A debate is raging in the media over the impact of segregated cycleways on traffic after The Daily Mail ran a widely-shared article asserting that they are causing "gridlock".
The Daily Mail article quotes business group London First saying that the reduction in roadspace for motorised traffic caused by the cycling superhighways is increasing journey times and the Licensed Taxi Drivers Association that "when you take away something like 25 per cent of the capacity, as they have in some places, nothing moves". The article points to other factors behind rising congestion, including an increase in private hire vehicles, and in the number of vans. But it concludes: "Motorists are struggling to understand how spending money to further reduce the capacity of the roads can possibly be the way to solve [the] immediate problem [of congestion]."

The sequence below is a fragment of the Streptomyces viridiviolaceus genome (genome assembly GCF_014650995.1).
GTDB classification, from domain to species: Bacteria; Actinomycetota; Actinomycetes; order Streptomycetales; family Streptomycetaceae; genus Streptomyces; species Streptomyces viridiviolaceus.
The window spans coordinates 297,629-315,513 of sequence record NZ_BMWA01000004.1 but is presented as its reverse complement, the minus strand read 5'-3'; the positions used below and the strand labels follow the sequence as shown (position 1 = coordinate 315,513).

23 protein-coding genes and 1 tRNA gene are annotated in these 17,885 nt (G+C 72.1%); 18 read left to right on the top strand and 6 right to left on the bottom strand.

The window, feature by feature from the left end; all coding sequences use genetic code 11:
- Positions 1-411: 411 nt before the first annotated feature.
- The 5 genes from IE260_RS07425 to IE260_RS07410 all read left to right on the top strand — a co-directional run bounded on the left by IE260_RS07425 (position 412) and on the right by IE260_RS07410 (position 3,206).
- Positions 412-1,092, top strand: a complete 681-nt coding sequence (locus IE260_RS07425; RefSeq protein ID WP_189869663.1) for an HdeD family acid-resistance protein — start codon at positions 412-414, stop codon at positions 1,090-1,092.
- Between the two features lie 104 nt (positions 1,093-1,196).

But The Guardian's on-line cycling blog hits back at what it sees as the "laughable claim" given the segregated cycleways take up "a small proportion of the lane space of about 3% of the roads in the centre of London". The author says that "for such a tiny re-allocation to bring traffic to a standstill there would have to be something very odd going on". He says that the routes have seen up to a 60% increase in cyclists and quotes Cycling UK as saying that one lane of a road can carry only 2,000 cars an hour but 14,000 bikes.
However, The Guardian agrees with The Daily Mail over the problems of an increase in private cabs and fleets of vans delivering internet purchases and urges action on this, not "a niche group".
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